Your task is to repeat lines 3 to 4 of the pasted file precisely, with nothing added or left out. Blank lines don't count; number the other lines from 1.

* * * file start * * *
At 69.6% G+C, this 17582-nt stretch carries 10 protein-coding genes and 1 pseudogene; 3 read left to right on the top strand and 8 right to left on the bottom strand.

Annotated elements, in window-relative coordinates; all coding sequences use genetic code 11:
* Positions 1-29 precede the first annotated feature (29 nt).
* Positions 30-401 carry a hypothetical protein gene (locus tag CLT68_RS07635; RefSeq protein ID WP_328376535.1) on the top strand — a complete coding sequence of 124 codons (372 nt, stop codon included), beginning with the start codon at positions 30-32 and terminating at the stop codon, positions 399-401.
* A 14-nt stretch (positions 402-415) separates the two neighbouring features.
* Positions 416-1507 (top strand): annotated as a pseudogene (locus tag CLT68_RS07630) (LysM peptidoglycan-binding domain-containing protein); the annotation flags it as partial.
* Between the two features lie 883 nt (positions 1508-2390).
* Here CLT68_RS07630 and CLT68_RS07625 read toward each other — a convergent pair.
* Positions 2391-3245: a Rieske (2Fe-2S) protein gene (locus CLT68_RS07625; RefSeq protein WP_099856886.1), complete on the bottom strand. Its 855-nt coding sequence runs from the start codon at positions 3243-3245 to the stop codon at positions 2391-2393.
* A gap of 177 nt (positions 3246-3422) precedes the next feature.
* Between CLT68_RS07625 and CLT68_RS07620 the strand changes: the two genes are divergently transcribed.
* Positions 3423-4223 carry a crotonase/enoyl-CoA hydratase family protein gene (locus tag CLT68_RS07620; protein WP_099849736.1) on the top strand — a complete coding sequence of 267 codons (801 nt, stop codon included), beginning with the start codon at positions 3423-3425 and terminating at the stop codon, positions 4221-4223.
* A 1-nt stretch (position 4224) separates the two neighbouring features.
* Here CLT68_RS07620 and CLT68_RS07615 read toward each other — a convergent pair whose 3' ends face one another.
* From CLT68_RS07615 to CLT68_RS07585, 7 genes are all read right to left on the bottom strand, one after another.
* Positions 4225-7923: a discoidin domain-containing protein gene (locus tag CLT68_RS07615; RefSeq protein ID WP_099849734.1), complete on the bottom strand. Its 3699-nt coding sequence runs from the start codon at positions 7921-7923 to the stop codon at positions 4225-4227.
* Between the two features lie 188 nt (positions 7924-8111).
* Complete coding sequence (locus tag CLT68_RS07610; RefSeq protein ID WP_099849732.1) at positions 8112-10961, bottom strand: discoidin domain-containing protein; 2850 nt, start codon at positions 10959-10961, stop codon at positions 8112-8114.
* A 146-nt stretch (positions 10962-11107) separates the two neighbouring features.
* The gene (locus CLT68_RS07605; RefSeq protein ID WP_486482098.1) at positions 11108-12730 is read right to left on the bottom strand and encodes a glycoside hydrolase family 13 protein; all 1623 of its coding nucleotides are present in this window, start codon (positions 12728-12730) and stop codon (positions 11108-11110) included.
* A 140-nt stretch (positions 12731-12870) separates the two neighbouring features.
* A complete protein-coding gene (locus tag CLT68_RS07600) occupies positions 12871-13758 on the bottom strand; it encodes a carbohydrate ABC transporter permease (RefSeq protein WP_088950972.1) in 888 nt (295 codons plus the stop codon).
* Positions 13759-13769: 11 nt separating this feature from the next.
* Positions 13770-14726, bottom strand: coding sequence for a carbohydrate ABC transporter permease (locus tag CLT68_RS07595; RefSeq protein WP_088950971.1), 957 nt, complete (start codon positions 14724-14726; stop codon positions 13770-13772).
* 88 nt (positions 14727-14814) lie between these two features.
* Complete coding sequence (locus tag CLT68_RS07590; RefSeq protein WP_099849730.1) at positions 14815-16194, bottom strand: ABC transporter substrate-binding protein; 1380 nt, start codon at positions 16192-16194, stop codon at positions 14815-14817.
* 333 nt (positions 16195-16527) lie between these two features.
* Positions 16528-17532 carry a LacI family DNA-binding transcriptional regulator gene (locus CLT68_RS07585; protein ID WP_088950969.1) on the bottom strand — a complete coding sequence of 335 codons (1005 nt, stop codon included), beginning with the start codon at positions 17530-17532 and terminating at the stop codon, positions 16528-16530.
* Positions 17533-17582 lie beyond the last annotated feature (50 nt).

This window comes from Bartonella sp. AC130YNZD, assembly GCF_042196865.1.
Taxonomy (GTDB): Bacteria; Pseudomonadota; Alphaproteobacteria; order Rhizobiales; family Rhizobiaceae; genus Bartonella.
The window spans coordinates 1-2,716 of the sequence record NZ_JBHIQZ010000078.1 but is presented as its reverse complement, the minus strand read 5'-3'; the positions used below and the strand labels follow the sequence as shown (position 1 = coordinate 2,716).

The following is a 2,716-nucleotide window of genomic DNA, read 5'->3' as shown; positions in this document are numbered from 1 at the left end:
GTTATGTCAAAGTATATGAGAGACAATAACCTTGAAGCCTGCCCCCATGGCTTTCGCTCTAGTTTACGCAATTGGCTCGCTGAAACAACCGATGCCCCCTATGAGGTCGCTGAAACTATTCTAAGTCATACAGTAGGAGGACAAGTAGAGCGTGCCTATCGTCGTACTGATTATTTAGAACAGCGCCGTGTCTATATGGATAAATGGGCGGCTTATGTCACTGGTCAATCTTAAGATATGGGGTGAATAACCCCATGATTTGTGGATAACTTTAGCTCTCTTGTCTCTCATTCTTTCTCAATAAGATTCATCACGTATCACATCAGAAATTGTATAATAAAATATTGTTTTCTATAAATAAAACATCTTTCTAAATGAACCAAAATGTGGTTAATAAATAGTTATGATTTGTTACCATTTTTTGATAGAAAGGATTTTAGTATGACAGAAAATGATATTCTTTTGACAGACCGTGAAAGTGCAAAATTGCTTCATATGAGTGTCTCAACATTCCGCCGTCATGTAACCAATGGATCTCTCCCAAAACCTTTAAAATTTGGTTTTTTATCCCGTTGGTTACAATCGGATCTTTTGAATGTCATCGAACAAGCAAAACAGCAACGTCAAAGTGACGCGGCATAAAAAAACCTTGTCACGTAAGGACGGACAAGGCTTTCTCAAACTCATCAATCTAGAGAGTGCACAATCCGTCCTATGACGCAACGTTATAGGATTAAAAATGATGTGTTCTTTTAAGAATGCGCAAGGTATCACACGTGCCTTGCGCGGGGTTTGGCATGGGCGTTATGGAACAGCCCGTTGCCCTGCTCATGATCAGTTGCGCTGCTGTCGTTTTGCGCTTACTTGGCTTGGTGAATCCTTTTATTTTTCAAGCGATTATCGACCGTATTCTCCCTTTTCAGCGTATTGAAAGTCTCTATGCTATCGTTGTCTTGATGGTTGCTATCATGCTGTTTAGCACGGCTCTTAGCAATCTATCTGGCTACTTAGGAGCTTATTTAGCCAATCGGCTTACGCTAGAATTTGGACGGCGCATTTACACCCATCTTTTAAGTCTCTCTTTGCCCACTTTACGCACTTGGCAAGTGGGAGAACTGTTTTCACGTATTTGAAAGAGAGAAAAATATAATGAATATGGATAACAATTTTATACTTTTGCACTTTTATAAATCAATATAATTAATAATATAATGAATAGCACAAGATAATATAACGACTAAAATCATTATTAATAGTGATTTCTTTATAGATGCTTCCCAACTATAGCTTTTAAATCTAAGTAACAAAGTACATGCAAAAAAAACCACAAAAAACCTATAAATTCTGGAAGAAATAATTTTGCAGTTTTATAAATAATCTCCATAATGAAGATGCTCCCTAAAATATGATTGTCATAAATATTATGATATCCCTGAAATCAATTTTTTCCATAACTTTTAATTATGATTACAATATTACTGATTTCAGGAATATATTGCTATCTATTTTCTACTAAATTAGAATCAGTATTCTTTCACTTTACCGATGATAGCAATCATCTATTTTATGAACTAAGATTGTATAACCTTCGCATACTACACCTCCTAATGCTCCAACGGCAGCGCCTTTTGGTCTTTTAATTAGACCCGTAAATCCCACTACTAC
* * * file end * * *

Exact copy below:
* Positions 1-29 precede the first annotated feature (29 nt).
* Positions 30-401 carry a hypothetical protein gene (locus tag CLT68_RS07635; RefSeq protein ID WP_328376535.1) on the top strand — a complete coding sequence of 124 codons (372 nt, stop codon included), beginning with the start codon at positions 30-32 and terminating at the stop codon, positions 399-401.